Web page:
Dragon's Dogma 2 review: A player's companions, a fighter and an archer, fight a succubus in the game. Image captured by VideoGamer.
Pawns are great in combat, too. Image captured by VideoGamer.

My main pawn Argent is a constant source of support, be it lending stamina after a winding spell, catching me from a deadly fall, or waking me up after being lulled to sleep by harpies. Few things are as stirring as a pawn waiting for a high five after vanquishing a large foe. My heart leaped in fear when a lesser dragon mind-controlled Argent against me. Fortunately, he didn’t contract dragonsplague, a contagious disease that slowly turns pawns into disobedient time bombs. 

There’s a fair bit of Devil May Cry and Monster Hunter DNA mixed into Dragon’s Dogma 2’s combat, pairing swift and stylish combos with hulking foes and weaknesses to account for. One moment, your Magick attacks are harmlessly pinging off an armored ogre. And in the next, your archer starts stabbing it with an arrow to drop its armor plates. To wrap things up, a thief bystander spins gracefully in the air, blades extended, to stop the ogre in its tracks. 

Sure, its skill trees and item customization aren’t as elaborate as other RPGs. Keeping the best gear in stores and not boss lairs feels like a missed opportunity. But a generous class-hopping system directs your attention to coming up with attack combinations against all kinds of foes. While advanced classes with spicier move sets are restricted to human players, pawns cover most roles and even call out an imperfect party composition.

Dragon's Dogma 2 review: An image of a player fighting a Dragon alongside another character. Image captured by VideoGamer.
Dragons are tough to beat without your companions. Image captured by VideoGamer.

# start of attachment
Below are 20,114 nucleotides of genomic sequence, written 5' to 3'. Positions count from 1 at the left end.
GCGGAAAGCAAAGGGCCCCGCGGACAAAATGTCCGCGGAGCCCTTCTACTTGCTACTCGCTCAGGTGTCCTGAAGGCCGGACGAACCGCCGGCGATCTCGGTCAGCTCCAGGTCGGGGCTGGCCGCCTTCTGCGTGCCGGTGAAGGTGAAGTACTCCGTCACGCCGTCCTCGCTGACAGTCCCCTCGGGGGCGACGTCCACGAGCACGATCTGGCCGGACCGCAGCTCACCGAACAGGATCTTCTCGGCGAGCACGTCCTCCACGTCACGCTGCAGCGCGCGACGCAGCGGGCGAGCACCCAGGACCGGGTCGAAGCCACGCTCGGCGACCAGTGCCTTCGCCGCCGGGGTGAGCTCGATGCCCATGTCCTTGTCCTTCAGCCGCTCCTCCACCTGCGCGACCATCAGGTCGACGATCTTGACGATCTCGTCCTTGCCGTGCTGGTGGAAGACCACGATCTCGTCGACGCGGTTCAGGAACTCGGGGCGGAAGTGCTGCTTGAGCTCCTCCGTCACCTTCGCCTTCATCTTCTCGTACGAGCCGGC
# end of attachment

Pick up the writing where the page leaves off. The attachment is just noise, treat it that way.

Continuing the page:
If you’re not prepared, the game’s environments turn as inhospitable as those of a Soulslike, particularly during the early hours. Enemies don’t need you to memorize attack patterns and are easily vanquished as you level up. Instead, a loss gauge mechanic reduces your health total until you rest at an inn or campfire. I misplaced the party’s camping kits often, forcing me to backtrack to a Riftstone or gamble on the next campfire having a kit nearby. Once, a pack of thieves stole my camping kit and got away with it. Another time, the pawn in charge of my camping kit was kicked off a bridge.

There were moments when I thought I had to start over, moments that can strike fear into any player, especially a reviewer. One particular return journey without a camping kit had me pale in devastation at a broken bridge. When the sun rose, I realized that my pawns weren’t saying “There’s another way” just to motivate me and were hinting at the rock outcropping below. In the dark, all I could see was the dim glow of winged succubi and armed skeletons prowling the forest. None of this is scripted and with no spare saves by design, surviving offers a sense of relief and accomplishment that few RPGs deliver.

Dragon's Dogma 2 review: An image of a player facing a succubus alongside an archer at night. Image captured by VideoGamer.
Nighttime is particularly dark in this game. Image captured by VideoGamer.

The game ran fairly smoothly on my RTX 4070-toting laptop, with frame rate dips only in its most populated towns. Battles never caused performance hiccups despite the dazzling particle effects that accompanied Magick attacks and crushing Minotaur charges. Hearing the majestic combat music was often a moment of elation unless my worn-out health bar was one hit from death’s door. 

Dragon’s Dogma 2’s commitment to unscripted monster hunts, visceral combat, and interlinked systems guarantees a story lurking around every corner. By trading modern guardrails for know-it-all handmade companions, it entrusts you with the ‘venture’ in action-adventure. But weak quests and animation jitters hold it back from excellence. I’ll admit that the vague quests didn’t make a great first impression. But in retrospect, every rough edge comes together to reward you based on how much of yourself is poured into Dragon’s Dogma 2. Blaze through the 30-hour campaign or explore every nook and cranny with pawns who know how all quests end.

Reviewed on PC.

Dragon's Dogma 2 review: An image of a player aiming a ballista at a Griffin.


Dragon’s Dogma 2's commitment to unscripted monster hunts, visceral combat, and interlinked systems guarantees a story lurking around every corner. By trading modern guardrails for know-it-all handmade companions, it entrusts you with the 'venture' in action-adventure. But weak quests and animation jitters hold it back from excellence.
8 Refined class-based combat that is a delight against large foes. The lack of genre-standard UI clutter encourages exploration. An experience engine that serves up one memorable moment after another. Pawns improve every situation they find themselves in. A weak storyline that does its setting a disservice. Side missions that are a chore outside of figuring them out. Iffy facial animations for some NPCs.